Enforcement of Intercreditor Agreements in Recent Disputes Among Creditors in Bankruptcy

Section 510(a) of the Bankruptcy Code upholds subordination agreements entered into between lenders prior to bankruptcy but does not operate as a complete bar to lender disputes. Ambiguity in intercreditor agreements may pose potential problems concerning waiver of rights to object during bankruptcy. How courts have considered intercreditor agreements in recent disputes among creditors in bankruptcy is examined by Professor Jennifer Martin.


Enforceability of pre-petition intercreditor agreements in bankruptcy has drawn more attention with the increase in restructurings in bankruptcy in the wake of a troubled business climate. Of course, first priority lenders and second priority lenders both desire protection during a restructuring. Not surprisingly, many lending arrangements involving multiple lenders take into account the potential of disputes and bankruptcy. Section 510(a) of the Bankruptcy Code upholds these arrangements, providing that "[a] subordination agreement is enforceable in a case under this title to the same extent that such agreement is enforceable under applicable nonbankruptcy law." When it comes to subordination agreements during bankruptcy reorganizations, though, this provision must be read alongside the power of the bankruptcy court to confirm plans under § 1129, approve sales under § 363(b), and the mandate that the court appoint examiners in certain cases under § 1104(c). Accordingly, whether, and to what extent, an intercreditor agreement falls under the protections of § 510(a) and the authority of the bankruptcy court under other provisions has been the subject of several recent cases illustrating the limits of parties' abilities to make arrangements prior to bankruptcy.

While a court may conclude that a second priority lender has standing to object to a proposed sale of assets despite the existence of an intercreditor agreement, that does not mean that the lender will be able to prevent a sale that is supported by "good business reason[s]." In re Boston Generating, LLC, 440 B.R. 302 (Bankr. S.D.N.Y. 2010) [an enhanced version of this opinion is available to lexis.com subscribers], concerned a proposed sale of assets in bankruptcy of a power plant that provides electricity to the Boston, Massachusetts area to a buyer who would take the assets free and clear of creditors' claims. The creditors consisted of first lien holders, second lien holders, and unsecured creditors. The dispute arose when the debtor filed a motion to approve the sale and the second priority lenders and unsecured creditors objected to the sale to the buyer.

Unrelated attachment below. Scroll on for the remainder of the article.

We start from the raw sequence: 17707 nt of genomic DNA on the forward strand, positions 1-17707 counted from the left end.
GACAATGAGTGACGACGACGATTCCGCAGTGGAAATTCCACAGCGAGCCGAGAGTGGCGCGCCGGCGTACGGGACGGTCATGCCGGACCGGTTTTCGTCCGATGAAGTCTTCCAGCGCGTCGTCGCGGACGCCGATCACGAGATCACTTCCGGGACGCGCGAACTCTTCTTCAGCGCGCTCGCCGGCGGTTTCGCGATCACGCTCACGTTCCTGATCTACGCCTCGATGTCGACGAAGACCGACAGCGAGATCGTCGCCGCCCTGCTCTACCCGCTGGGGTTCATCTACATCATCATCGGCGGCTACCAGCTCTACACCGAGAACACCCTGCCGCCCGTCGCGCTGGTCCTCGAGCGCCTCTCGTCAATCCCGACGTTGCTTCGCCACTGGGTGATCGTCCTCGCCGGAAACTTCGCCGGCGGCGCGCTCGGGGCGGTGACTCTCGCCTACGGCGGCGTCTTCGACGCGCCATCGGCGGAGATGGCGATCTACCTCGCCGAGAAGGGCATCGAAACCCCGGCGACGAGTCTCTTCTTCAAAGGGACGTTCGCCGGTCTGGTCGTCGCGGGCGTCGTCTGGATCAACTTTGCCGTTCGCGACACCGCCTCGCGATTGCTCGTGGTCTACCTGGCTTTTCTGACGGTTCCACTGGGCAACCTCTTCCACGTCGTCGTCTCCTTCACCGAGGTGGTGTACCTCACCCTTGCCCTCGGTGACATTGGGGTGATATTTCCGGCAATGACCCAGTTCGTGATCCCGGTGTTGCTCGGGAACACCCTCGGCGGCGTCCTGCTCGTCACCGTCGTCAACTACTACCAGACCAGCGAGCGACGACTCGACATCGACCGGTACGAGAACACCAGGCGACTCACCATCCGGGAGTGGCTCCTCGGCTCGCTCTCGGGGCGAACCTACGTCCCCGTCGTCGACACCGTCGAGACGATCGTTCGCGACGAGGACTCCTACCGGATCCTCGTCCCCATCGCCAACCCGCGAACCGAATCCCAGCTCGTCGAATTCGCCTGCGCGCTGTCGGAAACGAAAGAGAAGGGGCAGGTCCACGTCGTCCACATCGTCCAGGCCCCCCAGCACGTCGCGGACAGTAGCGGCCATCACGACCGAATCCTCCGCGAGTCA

No Express Waiver of Right to Object to Sale in Agreement

The first lien holders claimed that the second lien holders lacked standing to complain about the sale of the assets because they had waived their rights in an intercreditor agreement that governed the relationship between and among the secured parties. Two provisions of the agreement were critical to the dispute. First, the intercreditor agreement provided that the first lien holders would have the exclusive right to enforce rights and make determinations regarding the collateral without further consultations with the second lien holders. Second, the intercreditor agreement further provided that until the debtor paid the first lien holders in full, the sole right of the second lien holders was to hold a lien on the collateral and receive payment after the discharge of the obligations to the first lien holders. While the court agreed that the intercreditor agreement was a subordination agreement for purposes of § 510(a), the court disagreed with the first lien holders as to the ability of the second lien holders to object to the sale, finding that the second lien holders had not waived their rights to object. The court noted that the intercreditor agreement did not contain "some provision that reflects an express or intentional waiver of rights." In re Boston Generating, LLC, 440 B.R. 302, 319 (Bankr. S.D.N.Y. 2010). Quite simply, the court would not find an express waiver where the intercreditor agreement did not contain one.

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